According to shadowstats the real inflation is around 10%:

Tue, 03/08/2011 - 11:11 | 1029514 Scottj88
Scottj88's picture

Inflation is real...

Bankers are lying to us...

Let us try them all for high treason...

Tue, 03/08/2011 - 11:26 | 1029571 HedgeFundLIVE
HedgeFundLIVE's picture

totally agree here, eerie calm- great description.  market is delusional!:

Tue, 03/08/2011 - 11:43 | 1029636 Grand Supercycle
Grand Supercycle's picture

Feb 16 blog post:

When DOW/S&P500 etc. overdue correction commences, I expect:

US Dollar, various USDXXX currencies, VIX Index


Tue, 03/08/2011 - 14:59 | 1030406 Panafrican Funk...
Panafrican Funktron Robot's picture

Reversion to the mean.  It's a bitch, friends, unless you're on the right side of it.

Tue, 03/08/2011 - 12:03 | 1029729 rosiescenario
rosiescenario's picture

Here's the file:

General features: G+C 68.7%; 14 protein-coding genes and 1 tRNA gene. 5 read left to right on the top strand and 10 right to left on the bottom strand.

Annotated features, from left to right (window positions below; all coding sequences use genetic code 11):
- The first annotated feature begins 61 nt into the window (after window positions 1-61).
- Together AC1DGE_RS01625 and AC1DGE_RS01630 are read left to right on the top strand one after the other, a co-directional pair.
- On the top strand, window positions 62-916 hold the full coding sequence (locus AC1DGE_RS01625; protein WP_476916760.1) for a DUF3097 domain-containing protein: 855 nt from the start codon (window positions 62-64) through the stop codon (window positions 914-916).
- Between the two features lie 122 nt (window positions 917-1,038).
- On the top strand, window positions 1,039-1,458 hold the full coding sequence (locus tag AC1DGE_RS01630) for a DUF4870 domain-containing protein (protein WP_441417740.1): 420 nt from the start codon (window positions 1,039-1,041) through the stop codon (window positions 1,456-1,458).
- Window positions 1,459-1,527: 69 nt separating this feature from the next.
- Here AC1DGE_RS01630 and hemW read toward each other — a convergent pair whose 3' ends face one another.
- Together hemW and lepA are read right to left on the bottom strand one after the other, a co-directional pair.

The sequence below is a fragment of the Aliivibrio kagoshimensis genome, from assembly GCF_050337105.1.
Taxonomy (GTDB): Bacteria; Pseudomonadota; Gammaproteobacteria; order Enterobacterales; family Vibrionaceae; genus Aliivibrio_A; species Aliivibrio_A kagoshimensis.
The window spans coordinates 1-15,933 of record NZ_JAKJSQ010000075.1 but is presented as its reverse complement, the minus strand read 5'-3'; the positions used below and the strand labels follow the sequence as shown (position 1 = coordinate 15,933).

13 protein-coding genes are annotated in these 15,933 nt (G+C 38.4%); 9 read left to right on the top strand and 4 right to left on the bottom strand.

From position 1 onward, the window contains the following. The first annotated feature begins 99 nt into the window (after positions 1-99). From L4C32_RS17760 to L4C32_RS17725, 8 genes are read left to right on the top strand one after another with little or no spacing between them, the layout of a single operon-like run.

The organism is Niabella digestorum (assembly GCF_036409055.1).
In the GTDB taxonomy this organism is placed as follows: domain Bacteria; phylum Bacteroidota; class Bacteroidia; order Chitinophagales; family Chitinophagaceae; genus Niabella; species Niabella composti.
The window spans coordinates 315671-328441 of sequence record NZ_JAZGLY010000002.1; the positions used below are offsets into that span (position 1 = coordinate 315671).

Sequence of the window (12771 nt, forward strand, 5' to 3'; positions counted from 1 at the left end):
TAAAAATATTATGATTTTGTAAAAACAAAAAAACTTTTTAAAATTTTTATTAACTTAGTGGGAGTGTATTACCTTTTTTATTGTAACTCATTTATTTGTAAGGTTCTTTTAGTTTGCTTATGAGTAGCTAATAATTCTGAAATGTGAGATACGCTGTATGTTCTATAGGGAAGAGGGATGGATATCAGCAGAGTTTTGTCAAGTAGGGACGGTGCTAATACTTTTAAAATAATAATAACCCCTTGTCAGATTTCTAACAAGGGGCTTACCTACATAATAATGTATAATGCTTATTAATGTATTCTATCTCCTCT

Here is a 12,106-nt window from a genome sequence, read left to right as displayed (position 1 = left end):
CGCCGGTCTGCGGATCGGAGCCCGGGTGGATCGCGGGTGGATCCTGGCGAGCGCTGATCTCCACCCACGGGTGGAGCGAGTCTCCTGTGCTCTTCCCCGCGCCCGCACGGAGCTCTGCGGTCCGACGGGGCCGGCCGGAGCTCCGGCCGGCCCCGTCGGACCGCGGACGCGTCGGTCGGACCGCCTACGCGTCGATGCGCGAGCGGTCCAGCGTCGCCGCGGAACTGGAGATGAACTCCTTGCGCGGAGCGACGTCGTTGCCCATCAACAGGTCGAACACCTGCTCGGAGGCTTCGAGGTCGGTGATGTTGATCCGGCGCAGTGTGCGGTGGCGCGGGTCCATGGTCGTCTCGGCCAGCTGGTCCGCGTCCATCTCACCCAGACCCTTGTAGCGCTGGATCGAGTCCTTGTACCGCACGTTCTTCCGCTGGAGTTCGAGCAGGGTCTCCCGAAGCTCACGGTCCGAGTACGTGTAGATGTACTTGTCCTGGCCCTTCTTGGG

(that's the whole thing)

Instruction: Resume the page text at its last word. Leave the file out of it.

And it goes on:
I am simple minded....inflation benefits the debtor....and who is the biggest debtor?....and who controls the presses?

Nice and steady 5% inflation which companies can plan for will eventually solve the underwater housing problem, save the banks holding that paper, bail out the underwater homeowner, and ruin all us old geezers enetering retirement....but that is a small sacrifice.

Tue, 03/08/2011 - 12:46 | 1029885 glenlloyd
glenlloyd's picture

with 5% real inflation and zirp it's a disincentive to save, there's no reward for the savings, and if you don't have savings, because in reality your losing money every day and, you don't have real capital for investment.

besides, i would argue that we're already at 5% inflation for the 'needs'. For everything else may be declining in price, but for what we need we're already there.

Tue, 03/08/2011 - 12:59 | 1029927 ElvisDog
ElvisDog's picture

The underwater housing problem is only solved if there is wage inflation that keeps up with the inflation of commodities. The reason what you wrote never works over the intermediate to long term is that wage inflation never keeps up with the increase in prices because there are always inefficiences in any economic system. Inflation will not save the day.

Tue, 03/08/2011 - 12:10 | 1029761 Stuck on Zero
Stuck on Zero's picture